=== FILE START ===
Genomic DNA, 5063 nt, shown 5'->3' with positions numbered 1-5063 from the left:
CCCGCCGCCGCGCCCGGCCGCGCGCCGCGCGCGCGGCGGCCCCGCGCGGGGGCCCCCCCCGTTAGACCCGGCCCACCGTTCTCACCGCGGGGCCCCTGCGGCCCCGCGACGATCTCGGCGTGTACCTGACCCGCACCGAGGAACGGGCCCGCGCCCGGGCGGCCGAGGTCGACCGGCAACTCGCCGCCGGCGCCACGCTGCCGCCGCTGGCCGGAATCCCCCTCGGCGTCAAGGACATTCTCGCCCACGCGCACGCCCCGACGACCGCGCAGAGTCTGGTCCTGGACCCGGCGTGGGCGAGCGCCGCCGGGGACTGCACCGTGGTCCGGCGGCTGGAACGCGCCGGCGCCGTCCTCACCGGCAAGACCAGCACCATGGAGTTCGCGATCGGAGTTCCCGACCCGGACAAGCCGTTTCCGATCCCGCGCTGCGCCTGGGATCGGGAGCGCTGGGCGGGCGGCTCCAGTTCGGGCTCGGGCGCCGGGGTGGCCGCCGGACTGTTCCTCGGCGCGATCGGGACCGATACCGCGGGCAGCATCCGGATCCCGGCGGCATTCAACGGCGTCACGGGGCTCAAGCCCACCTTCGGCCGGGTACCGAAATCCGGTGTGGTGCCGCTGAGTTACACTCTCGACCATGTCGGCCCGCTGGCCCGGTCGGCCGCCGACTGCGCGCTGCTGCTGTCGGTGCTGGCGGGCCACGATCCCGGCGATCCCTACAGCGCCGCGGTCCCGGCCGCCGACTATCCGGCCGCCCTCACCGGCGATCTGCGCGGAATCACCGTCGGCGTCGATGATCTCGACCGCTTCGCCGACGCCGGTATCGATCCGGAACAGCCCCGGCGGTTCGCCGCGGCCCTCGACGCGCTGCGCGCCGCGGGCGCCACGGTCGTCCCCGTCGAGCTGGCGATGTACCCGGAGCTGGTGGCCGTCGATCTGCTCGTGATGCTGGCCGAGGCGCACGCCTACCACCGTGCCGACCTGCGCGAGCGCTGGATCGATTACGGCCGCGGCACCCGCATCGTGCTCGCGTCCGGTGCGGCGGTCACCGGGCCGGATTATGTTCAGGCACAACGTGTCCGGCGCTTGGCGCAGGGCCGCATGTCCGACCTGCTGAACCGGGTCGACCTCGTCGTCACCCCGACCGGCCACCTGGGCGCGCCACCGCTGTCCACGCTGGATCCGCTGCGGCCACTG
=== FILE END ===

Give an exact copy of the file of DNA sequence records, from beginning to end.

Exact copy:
Genomic DNA, 5063 nt, shown 5'->3' with positions numbered 1-5063 from the left:
CCCGCCGCCGCGCCCGGCCGCGCGCCGCGCGCGCGGCGGCCCCGCGCGGGGGCCCCCCCCGTTAGACCCGGCCCACCGTTCTCACCGCGGGGCCCCTGCGGCCCCGCGACGATCTCGGCGTGTACCTGACCCGCACCGAGGAACGGGCCCGCGCCCGGGCGGCCGAGGTCGACCGGCAACTCGCCGCCGGCGCCACGCTGCCGCCGCTGGCCGGAATCCCCCTCGGCGTCAAGGACATTCTCGCCCACGCGCACGCCCCGACGACCGCGCAGAGTCTGGTCCTGGACCCGGCGTGGGCGAGCGCCGCCGGGGACTGCACCGTGGTCCGGCGGCTGGAACGCGCCGGCGCCGTCCTCACCGGCAAGACCAGCACCATGGAGTTCGCGATCGGAGTTCCCGACCCGGACAAGCCGTTTCCGATCCCGCGCTGCGCCTGGGATCGGGAGCGCTGGGCGGGCGGCTCCAGTTCGGGCTCGGGCGCCGGGGTGGCCGCCGGACTGTTCCTCGGCGCGATCGGGACCGATACCGCGGGCAGCATCCGGATCCCGGCGGCATTCAACGGCGTCACGGGGCTCAAGCCCACCTTCGGCCGGGTACCGAAATCCGGTGTGGTGCCGCTGAGTTACACTCTCGACCATGTCGGCCCGCTGGCCCGGTCGGCCGCCGACTGCGCGCTGCTGCTGTCGGTGCTGGCGGGCCACGATCCCGGCGATCCCTACAGCGCCGCGGTCCCGGCCGCCGACTATCCGGCCGCCCTCACCGGCGATCTGCGCGGAATCACCGTCGGCGTCGATGATCTCGACCGCTTCGCCGACGCCGGTATCGATCCGGAACAGCCCCGGCGGTTCGCCGCGGCCCTCGACGCGCTGCGCGCCGCGGGCGCCACGGTCGTCCCCGTCGAGCTGGCGATGTACCCGGAGCTGGTGGCCGTCGATCTGCTCGTGATGCTGGCCGAGGCGCACGCCTACCACCGTGCCGACCTGCGCGAGCGCTGGATCGATTACGGCCGCGGCACCCGCATCGTGCTCGCGTCCGGTGCGGCGGTCACCGGGCCGGATTATGTTCAGGCACAACGTGTCCGGCGCTTGGCGCAGGGCCGCATGTCCGACCTGCTGAACCGGGTCGACCTCGTCGTCACCCCGACCGGCCACCTGGGCGCGCCACCGCTGTCCACGCTGGATCCGCTGCGGCCACTG